On May 17, 2022, the California Division of Occupational Safety and Health (Cal/OSHA) released a revised discussion draft of a proposed regulation for workplace violence prevention in the general industry standards. If adopted, the regulation would become section 3343 under GISO Chapter 4, Subchapter 7 of Title 8 California Code of Regulations. The division is seeking input on the proposed revisions and is inviting interested parties to submit written comments by July 18, 2022.
The revisions would include definition changes to a number of terms, including the following.
“Threat of violence”
The proposed rule would remove the reference to “physically” injured. The revised definition would provide that “a statement or conduct that causes a person to fear for their safety because there is a reasonable possibility the person might be injured, and that serves no legitimate purpose,” would constitute a threat of violence.
This term would no longer include “lawful acts of self-defense or defense of others,” or “self-inflicted harm that does involve violence or threats of violence to others.” Rather, “workplace violence” would be defined as “any act of violence or threat of violence that occurs in a place of employment.”
Further revisions would include Cal/OSHA’s elimination of the definitions of “chief,” “division,” and “union representative.”
Workplace Violence Prevention Plans
Workplace violence prevention plans are currently required to be in writing and available to employees. Cal/OSHA proposed that employers also make the plans available to “authorized employee representatives.”
Under the current rules, employers are required to involve employees and union representatives when developing and implementing a workplace violence prevention plan. The proposed rule would provide that employers involve employees and “authorized employee representatives”—that is, not only union representatives—in the development and implementation of their plans.
The proposal would specify that “when applicable,” an employer would be required to include “[m]ethods the employer will use to coordinate implementation of the [p]lan with other employers.”
Procedures to respond to workplace violence emergencies (which would no longer specifically include active shooter threats) would include “[a]pplicable procedures to obtain help from staff, if any, assigned to respond to workplace violence emergencies.”
Under the current rules, employers are required to have procedures to review their plans periodically and after a “workplace violence incident that results in an injury.” The proposal would eliminate “that results in an injury.”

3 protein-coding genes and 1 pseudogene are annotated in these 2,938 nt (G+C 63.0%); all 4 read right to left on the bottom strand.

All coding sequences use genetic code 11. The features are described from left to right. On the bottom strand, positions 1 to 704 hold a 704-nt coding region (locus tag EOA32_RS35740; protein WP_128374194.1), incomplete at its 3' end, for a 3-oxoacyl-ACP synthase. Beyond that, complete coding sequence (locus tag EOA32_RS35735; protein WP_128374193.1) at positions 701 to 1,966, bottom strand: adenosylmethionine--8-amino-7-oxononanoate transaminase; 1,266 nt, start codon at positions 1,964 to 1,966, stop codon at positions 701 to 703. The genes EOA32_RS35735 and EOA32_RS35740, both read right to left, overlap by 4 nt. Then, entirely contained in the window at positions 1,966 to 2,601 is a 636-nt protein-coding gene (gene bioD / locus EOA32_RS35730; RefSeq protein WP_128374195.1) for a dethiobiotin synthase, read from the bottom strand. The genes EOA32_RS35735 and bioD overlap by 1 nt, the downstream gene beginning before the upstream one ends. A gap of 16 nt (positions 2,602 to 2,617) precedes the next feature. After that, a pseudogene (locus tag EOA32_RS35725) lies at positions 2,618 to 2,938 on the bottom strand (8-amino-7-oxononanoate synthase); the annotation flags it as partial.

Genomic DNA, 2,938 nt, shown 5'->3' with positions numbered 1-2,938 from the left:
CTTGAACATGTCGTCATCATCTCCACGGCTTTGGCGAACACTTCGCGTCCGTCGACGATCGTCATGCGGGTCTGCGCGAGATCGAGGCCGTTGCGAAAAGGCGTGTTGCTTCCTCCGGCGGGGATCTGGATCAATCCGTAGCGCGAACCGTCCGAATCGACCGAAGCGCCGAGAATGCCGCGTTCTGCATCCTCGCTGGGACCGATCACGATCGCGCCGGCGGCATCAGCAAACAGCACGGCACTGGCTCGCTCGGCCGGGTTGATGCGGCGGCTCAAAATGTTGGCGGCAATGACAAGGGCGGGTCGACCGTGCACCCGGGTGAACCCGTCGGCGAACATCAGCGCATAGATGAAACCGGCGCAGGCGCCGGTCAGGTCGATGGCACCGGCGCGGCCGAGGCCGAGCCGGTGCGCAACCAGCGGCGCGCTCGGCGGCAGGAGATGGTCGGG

Violent Incident Logs
Employers would still be required to maintain a violent incident log, but Cal/OSHA is proposing minor revisions. Employers would be required to record or include:
- the date, time, and location of the incident, but without reference to the “specific” location;
- a description of the incident, but the proposal would delete the rule’s examples/types of descriptors (e.g., biting, use of weapons); and
- consequences of the incident, but not whether medical treatment was provided or whether anyone provided necessary assistance to conclude the incident and whether employees lost any time from work.
The proposal would also require employers to record information in the log about “every workplace violence incident”—not just those that result in an injury. Currently, employers are required to have procedures for a post-incident response and investigation and to include those procedures in the violent incident log. The proposal would eliminate the requirement to include the post-incident response and investigation in the log.
The proposal would require employers to “provide employees with general awareness training on workplace violence that includes: the employer’s [p]lan, how to obtain a copy of the employer’s plan, how to participate in development and implementation of the employer’s [p]lan, the definitions and requirements in this section, and how to report workplace violence incidents or concerns to the employer without fear of reprisal.”
Employers that had a workplace violence incident within the previous five years would be required to provide training to employees that includes “[w]orkplace violence hazards specific to the employees’ jobs,” corrective measures that have been implemented, and how employees can “seek assistance to prevent or respond to violence, and strategies to avoid physical harm.”
Ogletree Deakins will continue to monitor and report on developments with respect to the proposed Workplace Violence Prevention regulation and will post updates on the firm’s California and Workplace Safety and Health blogs. Important information for employers is also available via the firm’s webinar and podcast programs.